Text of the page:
As you can probably guess from the name, ice diving involves diving in ice-cold water for either recreational, scientific, or commercial reasons.
Because it is such a unique experience, ice diving can hardly be compared to any other craft or sport, no matter how extreme or dangerous. Despite the risk involved, this activity is also incredibly popular by most standards.
So what is ice diving, why is it suddenly so popular, and who exactly engages in such a seemingly dangerous activity?
To answer these questions, we should probably delve into some of the reasons behind what makes ice diving not only exciting but useful as well. And while we’re at it, we’ll also dig into why so many people are drawn to this unique and thrilling hobby in the first place.
Why Do People Ice Dive?
This is actually a much more complex question than people realize. If you ask an experienced professional – “Why do you ice dive?” – the answer might surprise you.
For some, it’s all about the unique and peculiar nature of this activity. The thrill one feels after diving beneath an icy surface is unlike anything else. It’s about discovery. For these divers, there’s a whole new world hiding beneath the ice, filled with wonders you could only dream about.
There are also the professionals. These are people who will dive beneath the ice at a moment’s notice to execute a rescue operation or to retrieve a valuable asset or artifact that needs to be recovered quickly.
Whatever the reason, the people who venture into the icy deep are all seeking something. That may be a stranded diver, a piece of valuable equipment, an old wreck, or some endangered marine fauna that needs photographing. And if you’re thinking about ice diving, it means that you’re probably looking for that special something yourself.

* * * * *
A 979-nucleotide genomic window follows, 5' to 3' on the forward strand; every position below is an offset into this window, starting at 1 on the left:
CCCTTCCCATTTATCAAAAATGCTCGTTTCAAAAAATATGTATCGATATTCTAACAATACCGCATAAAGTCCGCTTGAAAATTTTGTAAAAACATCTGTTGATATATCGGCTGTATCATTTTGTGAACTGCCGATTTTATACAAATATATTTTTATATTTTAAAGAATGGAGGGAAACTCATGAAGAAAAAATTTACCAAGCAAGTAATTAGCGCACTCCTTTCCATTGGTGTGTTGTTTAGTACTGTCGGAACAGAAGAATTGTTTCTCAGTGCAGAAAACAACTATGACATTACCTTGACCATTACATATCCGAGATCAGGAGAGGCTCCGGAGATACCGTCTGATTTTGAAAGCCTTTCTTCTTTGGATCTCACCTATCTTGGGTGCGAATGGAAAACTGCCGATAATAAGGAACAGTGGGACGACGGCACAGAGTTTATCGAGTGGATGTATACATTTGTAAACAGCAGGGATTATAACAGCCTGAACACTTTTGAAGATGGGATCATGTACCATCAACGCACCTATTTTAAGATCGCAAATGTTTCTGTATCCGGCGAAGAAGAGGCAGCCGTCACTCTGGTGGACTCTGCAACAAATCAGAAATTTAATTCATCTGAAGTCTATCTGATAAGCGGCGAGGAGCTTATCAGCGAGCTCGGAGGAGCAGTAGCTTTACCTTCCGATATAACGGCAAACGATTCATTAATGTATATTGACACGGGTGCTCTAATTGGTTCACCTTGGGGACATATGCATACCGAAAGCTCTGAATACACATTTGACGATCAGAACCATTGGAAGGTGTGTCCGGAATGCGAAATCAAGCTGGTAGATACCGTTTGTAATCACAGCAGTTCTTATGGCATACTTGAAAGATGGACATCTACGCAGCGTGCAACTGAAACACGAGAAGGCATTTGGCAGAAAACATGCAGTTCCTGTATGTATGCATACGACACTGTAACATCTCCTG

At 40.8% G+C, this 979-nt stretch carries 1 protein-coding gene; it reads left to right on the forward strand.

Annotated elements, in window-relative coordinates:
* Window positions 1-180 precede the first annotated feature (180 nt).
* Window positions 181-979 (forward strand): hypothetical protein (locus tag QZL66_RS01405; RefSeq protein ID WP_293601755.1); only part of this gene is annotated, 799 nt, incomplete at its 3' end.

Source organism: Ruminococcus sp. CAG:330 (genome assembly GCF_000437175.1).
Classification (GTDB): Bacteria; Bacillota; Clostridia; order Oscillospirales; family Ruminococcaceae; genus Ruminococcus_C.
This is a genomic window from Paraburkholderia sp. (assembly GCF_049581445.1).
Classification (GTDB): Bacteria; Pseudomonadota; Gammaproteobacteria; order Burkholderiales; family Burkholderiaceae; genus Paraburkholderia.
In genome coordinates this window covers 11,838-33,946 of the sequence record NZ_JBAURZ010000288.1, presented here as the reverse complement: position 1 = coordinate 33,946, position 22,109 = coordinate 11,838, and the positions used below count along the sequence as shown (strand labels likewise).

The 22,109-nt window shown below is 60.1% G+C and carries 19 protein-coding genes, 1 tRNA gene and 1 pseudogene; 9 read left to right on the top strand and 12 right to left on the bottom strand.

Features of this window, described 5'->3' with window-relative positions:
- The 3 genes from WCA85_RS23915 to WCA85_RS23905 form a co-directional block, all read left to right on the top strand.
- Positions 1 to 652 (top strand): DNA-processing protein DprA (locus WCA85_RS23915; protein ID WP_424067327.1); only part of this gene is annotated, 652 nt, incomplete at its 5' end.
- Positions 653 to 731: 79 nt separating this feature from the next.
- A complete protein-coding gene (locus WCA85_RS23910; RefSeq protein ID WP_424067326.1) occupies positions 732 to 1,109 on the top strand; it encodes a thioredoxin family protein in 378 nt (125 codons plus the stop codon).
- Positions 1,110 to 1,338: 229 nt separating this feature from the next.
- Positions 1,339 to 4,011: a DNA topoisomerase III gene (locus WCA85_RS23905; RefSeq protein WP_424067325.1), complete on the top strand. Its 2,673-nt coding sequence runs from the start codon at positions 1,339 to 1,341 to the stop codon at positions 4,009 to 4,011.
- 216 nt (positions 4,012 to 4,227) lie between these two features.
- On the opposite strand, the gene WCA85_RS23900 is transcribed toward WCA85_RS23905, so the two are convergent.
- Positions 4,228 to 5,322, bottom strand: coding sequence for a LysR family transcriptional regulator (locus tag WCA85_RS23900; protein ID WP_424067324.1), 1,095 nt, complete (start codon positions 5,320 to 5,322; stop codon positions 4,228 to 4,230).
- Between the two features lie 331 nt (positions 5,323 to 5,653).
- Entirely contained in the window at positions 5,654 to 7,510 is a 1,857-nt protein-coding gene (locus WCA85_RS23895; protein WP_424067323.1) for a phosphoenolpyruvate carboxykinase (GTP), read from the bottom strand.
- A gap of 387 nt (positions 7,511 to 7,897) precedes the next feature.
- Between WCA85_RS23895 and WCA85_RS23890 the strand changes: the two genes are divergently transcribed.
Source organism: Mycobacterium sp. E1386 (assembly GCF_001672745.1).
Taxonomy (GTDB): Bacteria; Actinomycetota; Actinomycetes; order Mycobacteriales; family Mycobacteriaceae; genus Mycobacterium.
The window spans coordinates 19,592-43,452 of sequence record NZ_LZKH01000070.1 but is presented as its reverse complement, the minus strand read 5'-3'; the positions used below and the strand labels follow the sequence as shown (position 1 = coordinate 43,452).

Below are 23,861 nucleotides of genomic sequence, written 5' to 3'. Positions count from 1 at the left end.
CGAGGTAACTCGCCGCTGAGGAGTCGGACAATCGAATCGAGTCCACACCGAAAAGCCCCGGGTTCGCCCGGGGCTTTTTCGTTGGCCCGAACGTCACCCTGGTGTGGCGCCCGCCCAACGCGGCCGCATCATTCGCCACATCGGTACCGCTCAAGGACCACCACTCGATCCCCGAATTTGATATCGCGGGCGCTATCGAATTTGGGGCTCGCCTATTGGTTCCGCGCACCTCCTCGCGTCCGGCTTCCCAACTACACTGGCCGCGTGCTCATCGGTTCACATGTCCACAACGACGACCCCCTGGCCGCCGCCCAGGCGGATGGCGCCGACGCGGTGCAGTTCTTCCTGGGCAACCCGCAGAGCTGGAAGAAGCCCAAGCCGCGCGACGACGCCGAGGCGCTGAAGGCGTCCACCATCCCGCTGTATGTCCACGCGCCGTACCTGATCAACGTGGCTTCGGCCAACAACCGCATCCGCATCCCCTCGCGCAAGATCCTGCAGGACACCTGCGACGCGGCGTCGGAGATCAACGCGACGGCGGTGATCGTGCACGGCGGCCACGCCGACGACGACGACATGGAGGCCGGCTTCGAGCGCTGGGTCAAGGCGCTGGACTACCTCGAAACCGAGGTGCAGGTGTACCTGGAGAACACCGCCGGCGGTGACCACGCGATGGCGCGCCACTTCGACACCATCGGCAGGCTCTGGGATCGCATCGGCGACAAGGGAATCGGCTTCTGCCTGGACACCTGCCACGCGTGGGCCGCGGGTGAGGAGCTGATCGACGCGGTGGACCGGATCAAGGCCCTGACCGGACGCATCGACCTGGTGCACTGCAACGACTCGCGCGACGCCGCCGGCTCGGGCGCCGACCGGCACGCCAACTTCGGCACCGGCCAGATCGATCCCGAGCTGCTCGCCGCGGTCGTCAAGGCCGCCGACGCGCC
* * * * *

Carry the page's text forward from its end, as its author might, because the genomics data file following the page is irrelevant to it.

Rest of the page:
How Does Ice Diving Work?
The first thing you need to understand about ice diving is that it’s a lot more complicated than regular diving, For starters, ice diving is a team effort whereas scuba diving can be done with one or two people if they are sufficiently experienced.
A Team Effort
Because it is a team effort, ice diving requires a reliable team and good teamwork to go with it. Most ice diving teams are made up of at least four people but can be as big as six or more.
As a team effort, ice diving involves two divers who actually go underwater and two line tenders on the surface to mind the lines. Diving beneath ice presents a unique set of challenges for divers, including keeping track of the safety line (for when the diver needs to resurface on short notice).
The Entry Point
Once your dive team is on location, you’ll have to make an entry point at the dive site. People usually pick a place where the ice is at least a foot thick before proceeding to cut the hole.
You can cut a hole in the ice either by using an ice saw, a chainsaw, or any other penetrating tool that can get the job done. Bear in mind that the most popular entry holes are usually made in the shape of a triangle with 6-feet wide edges for easy entry.
The next step involves setting up the tether and safety lines. Since most ice diving endeavors make use of a single entry point, you will only have to set this up once.
Know that the spare lines are usually coiled up or laid out straight on the ice with no other contraptions involved. It is also common for people to come up with a dive plan at this part of the preparation process.